After Indira Gandhi came back to power on January 14, 1980, the cry for amending the Constitution was, still shrill. Apart from Antulay, Vasant Sathe too. had pleaded for setting up the Presidential system. This is what Antulay said on December 7, 1980 while moving the economic resolution at the AICC session in New Delhi

".Parliamentary democracy can never, in my humble submission, Madam, bring in the progress as we desire. ...We have got to switch on to the system that is going, to give you, as the people of India desire, a free hand, free for five years to do as they wish you to do. Between the Constitution as designed and the Constitution that is desired, to be done, there is a vast difference...

Shri Antulay had favoured periodic review of the Constitution too. In an interview with Fatma R. Zakaria in the Times of India, published on November 16, 1980, he had said : "Our founding fathers were keen that a review of our present Constitution should be made periodically, they are conscious of the limitations under which the present Constitution was being enacted".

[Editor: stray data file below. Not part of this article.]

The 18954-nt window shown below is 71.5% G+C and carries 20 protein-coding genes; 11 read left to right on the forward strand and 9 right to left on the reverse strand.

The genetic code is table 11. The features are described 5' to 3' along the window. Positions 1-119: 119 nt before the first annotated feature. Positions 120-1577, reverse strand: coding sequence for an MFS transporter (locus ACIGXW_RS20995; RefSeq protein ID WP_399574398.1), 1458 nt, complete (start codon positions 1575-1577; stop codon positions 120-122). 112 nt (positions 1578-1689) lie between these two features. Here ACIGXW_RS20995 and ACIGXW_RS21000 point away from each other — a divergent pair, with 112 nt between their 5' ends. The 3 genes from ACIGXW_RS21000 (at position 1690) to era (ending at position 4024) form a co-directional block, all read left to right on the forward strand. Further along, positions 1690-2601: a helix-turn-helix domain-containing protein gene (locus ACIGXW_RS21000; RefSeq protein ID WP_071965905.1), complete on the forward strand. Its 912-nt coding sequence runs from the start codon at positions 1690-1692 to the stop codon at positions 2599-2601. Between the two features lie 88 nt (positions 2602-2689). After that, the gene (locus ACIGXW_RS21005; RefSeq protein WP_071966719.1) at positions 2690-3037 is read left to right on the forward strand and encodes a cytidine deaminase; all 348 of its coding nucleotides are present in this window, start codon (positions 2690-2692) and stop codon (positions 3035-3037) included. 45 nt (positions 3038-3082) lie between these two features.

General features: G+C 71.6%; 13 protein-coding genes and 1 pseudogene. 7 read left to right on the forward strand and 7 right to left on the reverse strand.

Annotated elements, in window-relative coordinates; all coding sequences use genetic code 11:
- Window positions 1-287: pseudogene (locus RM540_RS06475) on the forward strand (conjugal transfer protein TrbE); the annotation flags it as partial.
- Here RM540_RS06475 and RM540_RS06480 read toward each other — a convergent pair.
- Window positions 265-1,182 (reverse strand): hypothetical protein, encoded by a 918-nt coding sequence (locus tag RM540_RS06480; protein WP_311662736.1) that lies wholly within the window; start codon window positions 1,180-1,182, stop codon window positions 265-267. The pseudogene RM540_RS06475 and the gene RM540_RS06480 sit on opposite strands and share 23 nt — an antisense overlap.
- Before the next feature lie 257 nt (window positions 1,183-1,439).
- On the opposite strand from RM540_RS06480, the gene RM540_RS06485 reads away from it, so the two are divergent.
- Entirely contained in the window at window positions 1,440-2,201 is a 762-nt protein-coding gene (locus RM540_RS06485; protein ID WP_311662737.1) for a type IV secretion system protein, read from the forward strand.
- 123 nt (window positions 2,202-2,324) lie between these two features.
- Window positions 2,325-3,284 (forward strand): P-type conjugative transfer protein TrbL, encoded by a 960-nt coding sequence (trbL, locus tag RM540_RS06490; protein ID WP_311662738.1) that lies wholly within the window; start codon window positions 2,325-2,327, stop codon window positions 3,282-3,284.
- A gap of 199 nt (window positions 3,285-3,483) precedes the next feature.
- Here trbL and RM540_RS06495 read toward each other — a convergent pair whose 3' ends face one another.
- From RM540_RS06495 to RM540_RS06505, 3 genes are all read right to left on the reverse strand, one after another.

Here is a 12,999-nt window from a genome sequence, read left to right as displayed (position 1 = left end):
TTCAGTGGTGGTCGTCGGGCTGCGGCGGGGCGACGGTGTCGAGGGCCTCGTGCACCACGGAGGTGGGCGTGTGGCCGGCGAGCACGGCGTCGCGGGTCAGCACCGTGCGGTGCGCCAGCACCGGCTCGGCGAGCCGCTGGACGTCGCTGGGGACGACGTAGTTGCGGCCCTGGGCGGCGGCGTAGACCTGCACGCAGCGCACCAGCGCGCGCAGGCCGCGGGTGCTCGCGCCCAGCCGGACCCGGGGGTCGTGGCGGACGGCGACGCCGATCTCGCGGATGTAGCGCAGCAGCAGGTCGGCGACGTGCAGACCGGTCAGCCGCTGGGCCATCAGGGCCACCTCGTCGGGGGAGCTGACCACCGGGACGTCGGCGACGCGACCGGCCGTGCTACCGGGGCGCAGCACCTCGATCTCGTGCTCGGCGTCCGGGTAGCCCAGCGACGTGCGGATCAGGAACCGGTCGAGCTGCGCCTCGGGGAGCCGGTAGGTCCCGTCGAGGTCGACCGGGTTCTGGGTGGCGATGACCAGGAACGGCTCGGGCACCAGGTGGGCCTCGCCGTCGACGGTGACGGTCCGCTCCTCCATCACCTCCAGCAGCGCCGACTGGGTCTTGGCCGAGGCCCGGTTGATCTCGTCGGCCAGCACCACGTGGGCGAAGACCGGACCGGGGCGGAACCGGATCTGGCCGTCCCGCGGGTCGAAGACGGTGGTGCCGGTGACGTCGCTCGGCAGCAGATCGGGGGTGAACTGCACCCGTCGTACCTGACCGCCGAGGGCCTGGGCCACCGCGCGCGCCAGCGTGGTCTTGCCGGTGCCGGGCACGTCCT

He had further said, quoting veteran Mahavir Tyagi, that those who framed the Constitution "were technically not the representatives of India- "de facto we might claim to be, but de jure we are nor'.

Shri Antulay also told Fatma Zakaria that "Even Shri Nehru assured the members (of the Constituent Assembly) that no Constitution could ever be static; it had to be dynamic and must be changed according to the requirements of the people. I am firmly of the opinion after studying the various Constitutions of the world and the functioning of our own Constitution in the last 30 years that it is high time we discerded this so-called Parliamentary system and adopted the Presidential form of Government..."

(These quotations are from the booklet "Democracy: parliamentary or Presidential? Published by the Government of Maharashtra in February 1981 at the time Shri Antulay was the Chief Minister).

But the real Congress thuggery with the Constitution took place during the Emergency when the 42nd Amendment was enacted by the Indira Gandhi Government, the proceedings in the Lok Sabha being faithfully chronicled by Professor P. G. Mavlankar, who was the Member elected from Ahmedabad in a by-election in October 1972. The quotes in the following paragraphs are mostly from his book "No Sir".